In 1996, Stevie Wonder's "Songs in the Key of Life" was selected as a documentary subject for the Classic Albums documentary series. This series dedicates 60 minutes to one groundbreaking record per feature.

Wonder collaborated with Babyface for an emotionally-charged song about spousal abuse (domestic violence) called "How Come How Long" which was also nominated for an award and had video rotation on television.

That year, he performed John Lennon's song "Imagine" in the closing ceremony of the Olympic Games, held in Atlanta.

Stevie Wonder also performed in a unique remix of "Seasons of Love" from the Jonathan Larson musical "Rent" which can be found on disc two of the cast original Broadway cast recording.

In December 1999, Wonder announced that he was interested in pursuing an intraocular retinal prosthesis to partially restore his sight. [cite web |url=http://archives.cnn.com/1999/SHOWBIZ/Music/12/03/stevie.wonder/ |title=Stevie Wonder hoping for experimental eye surgery |accessdate=2007-06-04 |date=1999-12-03 |work=CNN.com]

That same year, Wonder was featured on harmonica in the Sting hit "Brand New Day".

In 2000, Stevie contributed two new songs to the soundtrack for Spike Lee's satire based on minstrelsy, "Bamboozled": "Misrepresented People" and "Some Years Ago".

In 2001, Stevie worked with Damian Marley and Stephen Marley, sons of late reggae superstar Bob Marley. The song was titled "Still Searchin" on Damian Marley's album titled "Halfway Tree".

In March 2002, Wonder performed at the opening ceremonies of the 2002 Winter Paralympics in Salt Lake City.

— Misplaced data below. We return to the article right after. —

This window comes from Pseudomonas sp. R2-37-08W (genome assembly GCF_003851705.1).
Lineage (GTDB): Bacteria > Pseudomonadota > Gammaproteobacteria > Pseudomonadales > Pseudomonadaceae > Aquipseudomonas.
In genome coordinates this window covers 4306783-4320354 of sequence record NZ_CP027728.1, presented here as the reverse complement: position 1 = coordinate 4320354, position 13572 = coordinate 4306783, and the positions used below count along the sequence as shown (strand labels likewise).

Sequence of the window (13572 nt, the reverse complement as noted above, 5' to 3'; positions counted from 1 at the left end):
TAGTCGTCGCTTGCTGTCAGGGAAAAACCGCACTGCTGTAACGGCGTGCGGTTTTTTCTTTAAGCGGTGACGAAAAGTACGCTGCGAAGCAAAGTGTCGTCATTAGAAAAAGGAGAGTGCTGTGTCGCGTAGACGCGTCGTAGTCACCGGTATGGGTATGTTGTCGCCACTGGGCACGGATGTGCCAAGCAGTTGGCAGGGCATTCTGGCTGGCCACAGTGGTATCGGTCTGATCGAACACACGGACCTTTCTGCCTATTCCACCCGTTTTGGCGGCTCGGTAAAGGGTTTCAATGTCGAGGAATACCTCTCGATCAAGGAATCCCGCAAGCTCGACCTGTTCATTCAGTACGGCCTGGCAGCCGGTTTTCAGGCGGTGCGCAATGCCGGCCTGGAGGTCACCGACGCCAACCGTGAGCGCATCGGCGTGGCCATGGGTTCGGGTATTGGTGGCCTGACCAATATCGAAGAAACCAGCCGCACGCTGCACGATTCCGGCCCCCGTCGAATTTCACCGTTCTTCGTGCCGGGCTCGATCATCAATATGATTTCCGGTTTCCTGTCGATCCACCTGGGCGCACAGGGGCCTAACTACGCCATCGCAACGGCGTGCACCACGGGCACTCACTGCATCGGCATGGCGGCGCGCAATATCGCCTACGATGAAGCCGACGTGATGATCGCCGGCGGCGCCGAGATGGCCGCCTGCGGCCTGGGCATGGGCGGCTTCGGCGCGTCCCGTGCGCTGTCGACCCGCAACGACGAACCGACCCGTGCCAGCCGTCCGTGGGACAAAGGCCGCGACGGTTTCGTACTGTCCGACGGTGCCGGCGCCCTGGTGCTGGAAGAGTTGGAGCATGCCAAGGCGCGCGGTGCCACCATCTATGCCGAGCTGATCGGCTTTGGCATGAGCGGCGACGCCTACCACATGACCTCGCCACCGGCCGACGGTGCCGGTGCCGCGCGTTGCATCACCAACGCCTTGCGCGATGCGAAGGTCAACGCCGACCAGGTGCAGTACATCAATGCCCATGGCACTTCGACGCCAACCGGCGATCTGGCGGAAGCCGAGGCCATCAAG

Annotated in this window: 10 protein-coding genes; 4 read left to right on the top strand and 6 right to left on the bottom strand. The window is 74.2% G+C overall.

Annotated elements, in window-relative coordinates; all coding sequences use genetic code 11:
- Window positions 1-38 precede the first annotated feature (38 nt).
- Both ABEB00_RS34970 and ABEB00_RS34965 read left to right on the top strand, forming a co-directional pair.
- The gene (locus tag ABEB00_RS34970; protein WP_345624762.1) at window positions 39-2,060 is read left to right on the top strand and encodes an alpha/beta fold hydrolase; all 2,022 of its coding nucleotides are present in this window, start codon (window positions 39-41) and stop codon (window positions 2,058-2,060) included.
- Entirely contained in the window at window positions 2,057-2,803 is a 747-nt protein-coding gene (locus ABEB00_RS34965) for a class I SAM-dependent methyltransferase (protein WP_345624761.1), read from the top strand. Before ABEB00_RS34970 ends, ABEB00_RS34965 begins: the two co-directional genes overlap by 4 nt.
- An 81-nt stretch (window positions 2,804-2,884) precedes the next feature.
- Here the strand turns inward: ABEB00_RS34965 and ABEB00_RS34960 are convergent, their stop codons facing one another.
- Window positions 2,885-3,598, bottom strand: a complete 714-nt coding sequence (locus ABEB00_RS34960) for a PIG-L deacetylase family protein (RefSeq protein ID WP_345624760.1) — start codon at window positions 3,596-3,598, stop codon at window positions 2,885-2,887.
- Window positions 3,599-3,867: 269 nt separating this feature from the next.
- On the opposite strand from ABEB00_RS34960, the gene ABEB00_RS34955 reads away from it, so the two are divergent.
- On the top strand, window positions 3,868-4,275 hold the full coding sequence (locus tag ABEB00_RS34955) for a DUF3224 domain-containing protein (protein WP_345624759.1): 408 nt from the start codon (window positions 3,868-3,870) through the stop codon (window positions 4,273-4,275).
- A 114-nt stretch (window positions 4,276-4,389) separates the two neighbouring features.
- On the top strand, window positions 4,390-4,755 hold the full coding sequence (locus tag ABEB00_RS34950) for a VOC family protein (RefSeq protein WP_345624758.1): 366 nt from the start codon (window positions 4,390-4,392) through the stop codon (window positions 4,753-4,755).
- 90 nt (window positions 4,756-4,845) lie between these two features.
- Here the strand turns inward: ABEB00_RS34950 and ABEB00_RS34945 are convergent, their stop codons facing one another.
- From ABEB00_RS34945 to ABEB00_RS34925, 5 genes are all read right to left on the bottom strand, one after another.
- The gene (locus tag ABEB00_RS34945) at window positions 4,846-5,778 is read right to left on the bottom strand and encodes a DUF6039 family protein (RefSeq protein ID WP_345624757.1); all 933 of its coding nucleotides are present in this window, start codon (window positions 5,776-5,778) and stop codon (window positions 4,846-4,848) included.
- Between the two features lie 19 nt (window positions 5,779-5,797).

In 2004, Rolling Stone Magazine ranked him #15 on their list of the [http://www.rollingstone.com/news/story/5939214/the_immortals_the_first_fifty/ 100 Greatest Rock and Roll Artists of All Time] . [cite web| title = The Immortals: The First Fifty| work = Rolling Stone Issue 946| publisher = Rolling Stone| url=http://www.rollingstone.com/news/story/5939214/the_immortals_the_first_fifty]

On July 2, 2005, Wonder performed in the USA part of the "Live 8" series of concerts in Philadelphia.

Wonder's first new album in ten years, "A Time to Love", was released on October 18, 2005, after having been pushed back from first a May, and then a June release. The album was released electronically on September 27, 2005, exclusively on Apple's iTunes Music Store. The first single, "So What the Fuss", was released in April and features Prince on guitar and background vocals from En Vogue. A second single, "From the Bottom of My Heart" was a hit on adult-contemporary R&B radio. The album also featured a duet with India.Arie on the title track "A Time to Love".

Wonder performed at the pre-game show for Super Bowl XL in Detroit in early 2006, singing various hit singles (with his four-year-old son on drums) and accompanying Aretha Franklin during "The Star Spangled Banner".

In March 2006, Wonder received new national exposure on the top-rated "American Idol" television program. Each of 12 contestants were required to sing one of his songs, after having met and received guidance from him. Wonder also performed "My Love Is on Fire" (from "A Time To Love") live on the show itself. Most recently, in June 2006, Stevie Wonder made a guest appearance on Busta Rhymes' new album, "The Big Bang" on the track "Been through the Storm". He sings the refrain and plays the piano on the Dr. Dre and Sha Money XL produced track. He appeared again on the last track of Snoop Dogg's new album Tha Blue Carpet Treatment;"Conversations". The song is a remake of "Have a Talk with God" from "Songs in the Key of Life".

In 2006 duet with Andrea Bocelli in his album "Amore" with harmonica and additional vocals on "Canzoni Stonate".

Stevie Wonder also performed at Washington, D.C.'s 2006 "A Capitol Fourth" celebration, which was hosted by actor star Jason Alexander.

On August 2, 2007, Stevie Wonder announced the "A Wonder Summer's Night" 13 concert tour — his first U.S. tour in over ten years. This tour was inspired by the recent passing of his mother, as he stated at the conclusion of the tour on December 9 at the Jobing.com Arena in Glendale, near Phoenix. Boxer Mike Tyson appeared briefly on stage at the end of the musical program.